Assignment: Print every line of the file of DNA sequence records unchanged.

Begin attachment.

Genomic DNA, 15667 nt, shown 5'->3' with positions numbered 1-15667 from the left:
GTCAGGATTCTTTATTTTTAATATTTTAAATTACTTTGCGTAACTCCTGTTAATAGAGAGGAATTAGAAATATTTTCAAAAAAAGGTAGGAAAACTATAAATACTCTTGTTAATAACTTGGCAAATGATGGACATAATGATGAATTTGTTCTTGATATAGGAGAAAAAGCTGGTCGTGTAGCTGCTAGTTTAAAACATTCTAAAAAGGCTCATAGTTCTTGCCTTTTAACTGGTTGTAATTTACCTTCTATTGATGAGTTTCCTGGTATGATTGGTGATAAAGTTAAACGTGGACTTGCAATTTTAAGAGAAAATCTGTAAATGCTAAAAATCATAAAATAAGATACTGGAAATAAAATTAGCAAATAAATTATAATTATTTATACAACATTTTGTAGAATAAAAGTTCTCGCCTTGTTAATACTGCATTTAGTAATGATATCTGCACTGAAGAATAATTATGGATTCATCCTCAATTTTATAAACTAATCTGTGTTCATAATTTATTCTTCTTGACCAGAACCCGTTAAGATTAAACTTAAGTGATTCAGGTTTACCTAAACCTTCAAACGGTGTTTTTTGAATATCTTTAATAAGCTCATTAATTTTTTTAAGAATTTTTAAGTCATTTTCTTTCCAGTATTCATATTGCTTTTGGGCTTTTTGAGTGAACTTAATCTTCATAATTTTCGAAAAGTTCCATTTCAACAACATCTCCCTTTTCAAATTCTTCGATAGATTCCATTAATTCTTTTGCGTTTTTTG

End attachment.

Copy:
Genomic DNA, 15667 nt, shown 5'->3' with positions numbered 1-15667 from the left:
GTCAGGATTCTTTATTTTTAATATTTTAAATTACTTTGCGTAACTCCTGTTAATAGAGAGGAATTAGAAATATTTTCAAAAAAAGGTAGGAAAACTATAAATACTCTTGTTAATAACTTGGCAAATGATGGACATAATGATGAATTTGTTCTTGATATAGGAGAAAAAGCTGGTCGTGTAGCTGCTAGTTTAAAACATTCTAAAAAGGCTCATAGTTCTTGCCTTTTAACTGGTTGTAATTTACCTTCTATTGATGAGTTTCCTGGTATGATTGGTGATAAAGTTAAACGTGGACTTGCAATTTTAAGAGAAAATCTGTAAATGCTAAAAATCATAAAATAAGATACTGGAAATAAAATTAGCAAATAAATTATAATTATTTATACAACATTTTGTAGAATAAAAGTTCTCGCCTTGTTAATACTGCATTTAGTAATGATATCTGCACTGAAGAATAATTATGGATTCATCCTCAATTTTATAAACTAATCTGTGTTCATAATTTATTCTTCTTGACCAGAACCCGTTAAGATTAAACTTAAGTGATTCAGGTTTACCTAAACCTTCAAACGGTGTTTTTTGAATATCTTTAATAAGCTCATTAATTTTTTTAAGAATTTTTAAGTCATTTTCTTTCCAGTATTCATATTGCTTTTGGGCTTTTTGAGTGAACTTAATCTTCATAATTTTCGAAAAGTTCCATTTCAACAACATCTCCCTTTTCAAATTCTTCGATAGATTCCATTAATTCTTTTGCGTTTTTTG